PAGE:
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Peace Moms: Betty Williams and Maired Corrigan

  

Heroes You Should Know: Tegla Loroupe

Tegla Loroupe grew up in a small Kenyan village roughly ten miles from her school. There was no school bus, and her family had no mode of transportation. So beginning at age seven, she would run there and back, without shoes. And in the process she figured out she was pretty good at distance running.

Heroes You Should Know: Frederick Law Olmsted

  As a young boy, Frederick Law Olmsted was curious about the Biblical figure John the Baptist, the prophet who reportedly ate locusts and wild honey.  So when he found a honey-locust tree Olmsted tried to eat one of its pods.  But instead of changing his interest when he found it inedible, young Frederick chose to plant a pod from the same tree and patiently nurture it until it into a sapling.  Such was the spirit of the man who would go on to shape the face of public spaces and recreation in America.

Heroes You Should Know: The Hardagas and the Kabiljos

  You know how the truth can sometimes be stranger than fiction?

Heroes You Should Know: Biddy Mason

  Bridget “Biddy” Mason was born into slavery in Mississippi in 1818 without a last name.  At 18, she was given as a wedding present to Robert Smith.  By 1848 Smith and his household had become Mormon, and decided to journey to Utah with a 300 wagon caravan.  Biddy and her three daughters---a 10 year-old, a 4 year-old, and an infant (all three probably fathered by Smith himself)---walked the 1,700 miles.  Biddy helped to break camp, cook, herd cattle, and serve as a midwife for the caravan.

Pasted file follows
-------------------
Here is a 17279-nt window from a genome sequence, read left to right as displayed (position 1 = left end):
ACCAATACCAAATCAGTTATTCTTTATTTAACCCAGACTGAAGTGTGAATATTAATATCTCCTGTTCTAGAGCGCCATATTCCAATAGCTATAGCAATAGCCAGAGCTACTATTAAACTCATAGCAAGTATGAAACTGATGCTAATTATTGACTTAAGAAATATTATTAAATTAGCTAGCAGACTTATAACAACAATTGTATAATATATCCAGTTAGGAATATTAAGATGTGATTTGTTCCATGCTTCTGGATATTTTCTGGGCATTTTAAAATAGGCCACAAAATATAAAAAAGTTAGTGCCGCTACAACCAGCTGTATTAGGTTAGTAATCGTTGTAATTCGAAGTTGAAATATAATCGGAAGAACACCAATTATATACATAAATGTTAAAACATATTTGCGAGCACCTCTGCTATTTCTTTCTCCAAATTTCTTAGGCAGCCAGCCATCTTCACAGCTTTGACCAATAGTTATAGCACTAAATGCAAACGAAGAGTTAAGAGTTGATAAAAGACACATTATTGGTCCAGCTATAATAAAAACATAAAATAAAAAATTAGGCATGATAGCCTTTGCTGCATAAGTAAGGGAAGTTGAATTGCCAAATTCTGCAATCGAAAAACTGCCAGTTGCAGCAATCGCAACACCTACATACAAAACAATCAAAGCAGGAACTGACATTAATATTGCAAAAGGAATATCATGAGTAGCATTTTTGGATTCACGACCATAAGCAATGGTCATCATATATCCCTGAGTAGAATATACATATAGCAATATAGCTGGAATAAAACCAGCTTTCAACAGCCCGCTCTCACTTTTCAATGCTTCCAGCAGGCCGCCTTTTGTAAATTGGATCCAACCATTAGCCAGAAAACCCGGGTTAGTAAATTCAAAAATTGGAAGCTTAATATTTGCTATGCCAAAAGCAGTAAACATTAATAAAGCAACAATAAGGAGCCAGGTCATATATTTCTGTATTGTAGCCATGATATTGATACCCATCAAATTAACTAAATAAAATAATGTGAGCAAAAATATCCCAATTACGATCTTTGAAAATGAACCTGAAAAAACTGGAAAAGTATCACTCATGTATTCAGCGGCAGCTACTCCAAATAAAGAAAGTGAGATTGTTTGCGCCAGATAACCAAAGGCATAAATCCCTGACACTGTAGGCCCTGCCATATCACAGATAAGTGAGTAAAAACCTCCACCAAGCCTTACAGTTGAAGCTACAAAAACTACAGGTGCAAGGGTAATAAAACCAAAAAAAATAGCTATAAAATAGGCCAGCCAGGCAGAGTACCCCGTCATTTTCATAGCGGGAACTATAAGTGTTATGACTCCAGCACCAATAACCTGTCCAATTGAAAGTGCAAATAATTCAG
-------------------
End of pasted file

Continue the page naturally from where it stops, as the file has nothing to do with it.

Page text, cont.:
Bob Fletcher: My brother’s keeper

   In a day and age where anger too often separates and divides, it’s important to remember someone who used anger for good. 

Heroes you Should Know: Pere Jaques de Jesus (Lucien Bunel)

  A Roman Catholic priest in the Carmelite Order Pere Jacques de Jesus (born Lucien Bunel) founded and served as the Headmaster of the Petit Collège Sainte-Thérèse de l’Enfant-Jésus, a boarding school in Avon, France for boys, in 1934.  When World War II broke out, he was conscripted into the French Army, but after France’s surrender he returned to his school---and joined the French Resistance.

Jason Brown: From football to farming

  Professional athletes are often held up as role models for our youth, and on occasion they actually should be.

Heroes You Should Know: Robert Smalls

  Robert Smalls was born into slavery in Beaufort, South Carolina.  And at age 12, his master hired him out to business associates in Charleston where Smalls worked in a hotel, and later as a lamplighter.  But his real love was the sea, so he found a way to work on the docks, then as a rigger and a sail maker, and eventually as a wheelman (basically a pilot, although slaves were not allowed to hold that title). 

James Harrison: The Man with the Golden Arm

   

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